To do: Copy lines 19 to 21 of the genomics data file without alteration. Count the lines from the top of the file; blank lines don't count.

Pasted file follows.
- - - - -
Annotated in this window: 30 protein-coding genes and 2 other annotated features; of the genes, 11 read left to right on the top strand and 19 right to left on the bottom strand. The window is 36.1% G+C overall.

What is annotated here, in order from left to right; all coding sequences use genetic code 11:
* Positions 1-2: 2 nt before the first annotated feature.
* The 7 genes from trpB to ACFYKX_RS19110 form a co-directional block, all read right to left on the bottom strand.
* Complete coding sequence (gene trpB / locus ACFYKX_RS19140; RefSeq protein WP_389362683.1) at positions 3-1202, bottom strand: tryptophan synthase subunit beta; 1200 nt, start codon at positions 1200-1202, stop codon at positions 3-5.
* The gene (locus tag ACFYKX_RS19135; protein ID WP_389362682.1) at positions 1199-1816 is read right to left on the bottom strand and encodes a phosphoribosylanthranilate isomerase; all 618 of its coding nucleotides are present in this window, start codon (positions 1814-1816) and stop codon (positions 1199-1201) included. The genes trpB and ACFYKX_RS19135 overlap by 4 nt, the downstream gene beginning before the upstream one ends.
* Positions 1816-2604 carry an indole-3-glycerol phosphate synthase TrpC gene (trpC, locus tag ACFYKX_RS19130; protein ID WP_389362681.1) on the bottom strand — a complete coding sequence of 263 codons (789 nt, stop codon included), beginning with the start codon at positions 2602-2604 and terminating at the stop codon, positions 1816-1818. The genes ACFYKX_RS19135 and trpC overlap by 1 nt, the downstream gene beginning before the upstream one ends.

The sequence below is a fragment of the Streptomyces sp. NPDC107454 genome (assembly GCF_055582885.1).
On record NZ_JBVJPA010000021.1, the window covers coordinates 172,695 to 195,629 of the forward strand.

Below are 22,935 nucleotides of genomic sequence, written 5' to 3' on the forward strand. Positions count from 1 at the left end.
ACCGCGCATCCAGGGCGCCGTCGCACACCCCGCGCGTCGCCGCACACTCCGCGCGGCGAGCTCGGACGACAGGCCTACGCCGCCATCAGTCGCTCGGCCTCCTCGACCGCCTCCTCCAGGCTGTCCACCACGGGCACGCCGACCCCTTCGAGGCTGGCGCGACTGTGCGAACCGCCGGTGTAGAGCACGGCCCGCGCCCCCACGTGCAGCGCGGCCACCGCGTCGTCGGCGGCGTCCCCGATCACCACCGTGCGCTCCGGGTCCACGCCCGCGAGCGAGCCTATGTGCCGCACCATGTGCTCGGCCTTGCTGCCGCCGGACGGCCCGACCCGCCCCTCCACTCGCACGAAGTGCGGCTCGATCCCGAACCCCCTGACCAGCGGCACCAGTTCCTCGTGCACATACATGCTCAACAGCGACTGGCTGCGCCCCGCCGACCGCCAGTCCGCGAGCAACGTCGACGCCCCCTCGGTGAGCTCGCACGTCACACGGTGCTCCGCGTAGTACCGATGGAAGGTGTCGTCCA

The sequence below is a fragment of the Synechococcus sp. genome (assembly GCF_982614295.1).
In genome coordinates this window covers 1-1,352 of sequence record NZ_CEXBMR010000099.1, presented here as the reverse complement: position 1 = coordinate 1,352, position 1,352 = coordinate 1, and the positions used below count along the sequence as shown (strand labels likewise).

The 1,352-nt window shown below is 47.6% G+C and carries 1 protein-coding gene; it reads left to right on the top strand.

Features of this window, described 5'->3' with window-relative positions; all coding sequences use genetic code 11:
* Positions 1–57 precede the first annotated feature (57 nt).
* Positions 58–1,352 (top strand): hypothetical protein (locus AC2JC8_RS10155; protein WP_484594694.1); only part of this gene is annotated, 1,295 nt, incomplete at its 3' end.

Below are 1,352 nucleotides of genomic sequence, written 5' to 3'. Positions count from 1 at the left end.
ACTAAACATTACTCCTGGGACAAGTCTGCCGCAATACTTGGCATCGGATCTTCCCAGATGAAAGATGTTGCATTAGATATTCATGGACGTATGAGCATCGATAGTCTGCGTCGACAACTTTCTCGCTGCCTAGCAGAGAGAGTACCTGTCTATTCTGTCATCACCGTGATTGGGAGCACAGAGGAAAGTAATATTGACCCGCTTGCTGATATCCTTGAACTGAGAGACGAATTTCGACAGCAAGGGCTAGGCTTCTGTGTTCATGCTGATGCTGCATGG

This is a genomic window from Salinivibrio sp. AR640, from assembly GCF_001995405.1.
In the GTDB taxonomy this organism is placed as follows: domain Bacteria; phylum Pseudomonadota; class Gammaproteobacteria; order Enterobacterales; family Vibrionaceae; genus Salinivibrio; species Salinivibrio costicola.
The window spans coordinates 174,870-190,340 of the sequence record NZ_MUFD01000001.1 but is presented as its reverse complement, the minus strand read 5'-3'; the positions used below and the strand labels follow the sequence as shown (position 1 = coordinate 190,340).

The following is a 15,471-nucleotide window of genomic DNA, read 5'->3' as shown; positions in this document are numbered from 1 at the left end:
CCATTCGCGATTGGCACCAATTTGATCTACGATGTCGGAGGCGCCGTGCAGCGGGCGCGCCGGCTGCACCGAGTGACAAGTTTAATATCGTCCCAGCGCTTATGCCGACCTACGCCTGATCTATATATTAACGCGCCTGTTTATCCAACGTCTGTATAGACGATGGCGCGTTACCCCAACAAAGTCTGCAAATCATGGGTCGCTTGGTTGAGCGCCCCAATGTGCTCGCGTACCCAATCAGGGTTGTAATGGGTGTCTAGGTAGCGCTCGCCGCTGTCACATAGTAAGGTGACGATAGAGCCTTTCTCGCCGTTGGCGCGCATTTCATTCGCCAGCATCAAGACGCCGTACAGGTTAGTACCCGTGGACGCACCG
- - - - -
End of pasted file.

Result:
ACTAAACATTACTCCTGGGACAAGTCTGCCGCAATACTTGGCATCGGATCTTCCCAGATGAAAGATGTTGCATTAGATATTCATGGACGTATGAGCATCGATAGTCTGCGTCGACAACTTTCTCGCTGCCTAGCAGAGAGAGTACCTGTCTATTCTGTCATCACCGTGATTGGGAGCACAGAGGAAAGTAATATTGACCCGCTTGCTGATATCCTTGAACTGAGAGACGAATTTCGACAGCAAGGGCTAGGCTTCTGTGTTCATGCTGATGCTGCATGG

This is a genomic window from Salinivibrio sp. AR640, from assembly GCF_001995405.1.
In the GTDB taxonomy this organism is placed as follows: domain Bacteria; phylum Pseudomonadota; class Gammaproteobacteria; order Enterobacterales; family Vibrionaceae; genus Salinivibrio; species Salinivibrio costicola.